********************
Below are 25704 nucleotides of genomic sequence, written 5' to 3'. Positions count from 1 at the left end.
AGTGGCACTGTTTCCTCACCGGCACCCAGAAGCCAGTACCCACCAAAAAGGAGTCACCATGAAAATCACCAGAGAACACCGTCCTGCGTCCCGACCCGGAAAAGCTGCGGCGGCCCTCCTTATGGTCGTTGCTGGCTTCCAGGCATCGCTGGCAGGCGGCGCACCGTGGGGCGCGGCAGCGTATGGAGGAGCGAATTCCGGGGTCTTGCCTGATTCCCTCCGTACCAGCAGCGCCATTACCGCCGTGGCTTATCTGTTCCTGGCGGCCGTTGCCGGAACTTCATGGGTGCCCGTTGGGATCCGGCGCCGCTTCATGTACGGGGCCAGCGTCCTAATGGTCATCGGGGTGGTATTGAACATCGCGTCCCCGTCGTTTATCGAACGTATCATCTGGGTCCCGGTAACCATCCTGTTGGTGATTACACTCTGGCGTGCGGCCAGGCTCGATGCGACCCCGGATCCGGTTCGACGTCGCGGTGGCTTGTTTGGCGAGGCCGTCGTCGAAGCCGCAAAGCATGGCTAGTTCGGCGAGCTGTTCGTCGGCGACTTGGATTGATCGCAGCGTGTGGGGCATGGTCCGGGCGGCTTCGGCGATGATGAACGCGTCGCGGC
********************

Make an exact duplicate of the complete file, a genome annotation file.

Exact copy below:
Below are 25704 nucleotides of genomic sequence, written 5' to 3'. Positions count from 1 at the left end.
AGTGGCACTGTTTCCTCACCGGCACCCAGAAGCCAGTACCCACCAAAAAGGAGTCACCATGAAAATCACCAGAGAACACCGTCCTGCGTCCCGACCCGGAAAAGCTGCGGCGGCCCTCCTTATGGTCGTTGCTGGCTTCCAGGCATCGCTGGCAGGCGGCGCACCGTGGGGCGCGGCAGCGTATGGAGGAGCGAATTCCGGGGTCTTGCCTGATTCCCTCCGTACCAGCAGCGCCATTACCGCCGTGGCTTATCTGTTCCTGGCGGCCGTTGCCGGAACTTCATGGGTGCCCGTTGGGATCCGGCGCCGCTTCATGTACGGGGCCAGCGTCCTAATGGTCATCGGGGTGGTATTGAACATCGCGTCCCCGTCGTTTATCGAACGTATCATCTGGGTCCCGGTAACCATCCTGTTGGTGATTACACTCTGGCGTGCGGCCAGGCTCGATGCGACCCCGGATCCGGTTCGACGTCGCGGTGGCTTGTTTGGCGAGGCCGTCGTCGAAGCCGCAAAGCATGGCTAGTTCGGCGAGCTGTTCGTCGGCGACTTGGATTGATCGCAGCGTGTGGGGCATGGTCCGGGCGGCTTCGGCGATGATGAACGCGTCGCGGC